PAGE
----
To consolidate, disseminate, and gather information concerning the 710 expansion into our San Rafael neighborhood and into our surrounding neighborhoods. If you have an item that you would like posted on this blog, please e-mail the item to Peggy Drouet at pdrouet@earthlink.net

Monday, March 17, 2014

They Moved Mountains (And People) To Build L.A.’s Freeways


By Nathan Masters, March 17, 2014


 They Moved Mountains (And People) To Build L.A.’s Freeways

  The Golden State Freeway (I-5) under construction in Burbank at Alameda Ave. in 1957. [Herald-Examiner Collection - Los Angeles Public Library]

Carmageddon—it was the nightmare scenario L.A.'s transportation authorities warned of when a construction project shut down a critical stretch of freeway for an entire weekend in July 2011. Gridlock. The glow of brake lights. The overwhelming angst of a city denied its full and unimpeded access to its freeways. In the end, the public outreach built around that ominous term worked. Motorists stayed home, and life went on as normal. A few wags even staged a "dinner party" on the deserted freeway

But it's possible that all the dire warnings and clever pranks obscured a more troubling possibility: that Carmageddon had already come to pass decades ago, in the 1940s, '50s, and '60s, when Los Angeles scarred its landscapes, split its communities, and displaced a quarter-million people to build its 527-mile freeway system.

Building the 405's Gorge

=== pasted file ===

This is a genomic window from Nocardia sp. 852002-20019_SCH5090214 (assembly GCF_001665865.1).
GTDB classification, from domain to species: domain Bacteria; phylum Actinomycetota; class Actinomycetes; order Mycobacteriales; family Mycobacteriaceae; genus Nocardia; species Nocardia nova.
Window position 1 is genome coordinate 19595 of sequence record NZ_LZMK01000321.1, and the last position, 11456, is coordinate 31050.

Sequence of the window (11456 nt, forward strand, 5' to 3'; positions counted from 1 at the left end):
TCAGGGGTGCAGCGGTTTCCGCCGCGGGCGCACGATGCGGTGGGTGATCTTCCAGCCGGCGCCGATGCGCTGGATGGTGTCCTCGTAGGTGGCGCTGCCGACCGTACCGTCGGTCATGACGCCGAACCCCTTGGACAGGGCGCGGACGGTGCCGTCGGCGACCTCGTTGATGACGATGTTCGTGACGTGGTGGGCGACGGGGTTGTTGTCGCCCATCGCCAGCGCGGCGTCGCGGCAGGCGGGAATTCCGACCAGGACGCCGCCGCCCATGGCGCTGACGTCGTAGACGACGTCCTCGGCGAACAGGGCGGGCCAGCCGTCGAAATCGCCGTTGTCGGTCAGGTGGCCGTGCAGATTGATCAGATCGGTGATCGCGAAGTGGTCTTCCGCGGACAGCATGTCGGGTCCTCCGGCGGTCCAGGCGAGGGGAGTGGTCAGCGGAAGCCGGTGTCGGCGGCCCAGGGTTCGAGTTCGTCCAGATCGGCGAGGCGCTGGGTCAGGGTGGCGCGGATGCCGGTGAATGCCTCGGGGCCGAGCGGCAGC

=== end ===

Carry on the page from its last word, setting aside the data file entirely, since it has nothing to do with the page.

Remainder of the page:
In the Santa Monica Mountains—a low but rugged range that divides the San Fernando Valley from the rest of Los Angeles—highway engineers essentially tore Sepulveda Canyon apart and then rebuilt it to allow the San Diego Freeway (I-405, or "the 405" to Angelenos) to pass through. Beginning in August 1960, earthmovers carved a gorge 1,800 feet wide and 260 feet deep through the mountains, accomplishing in two years what might take natural erosional forces two million. The bulldozers' total haul: 13 million cubic yards of slate, shale, and dirt. Workers then built massive retaining walls to keep the unnaturally steep slopes from slipping and reconfigured the area's natural drainage through a series of culverts. By 1962, an eight-lane concrete freeway with a maximum grade of 5½% sliced through the mountains.

They Moved Mountains (And People) To Build L.A.’s Freeways 
The San Diego Freeway makes its entry through the Santa Monica Mountains in 1957. The hill on the right is now the site of the Getty Center. [USC Libraries - Los Angeles Examiner Collection]

They Moved Mountains (And People) To Build L.A.’s Freeways 

Construction crews excavated some 13 million cubic yards of earth to widen Sepulveda Canyon. [USC Libraries - Los Angeles Examiner Collection]

They Moved Mountains (And People) To Build L.A.’s Freeways 

Near the summit of the Santa Monica Mountains, the San Diego Freeway passes through the Mulholland Cut—named after Mulholland Drive, seen here as a bridge in the distance. [UCLA Library - Los Angeles Times Photographic Archive]

They Moved Mountains (And People) To Build L.A.’s Freeways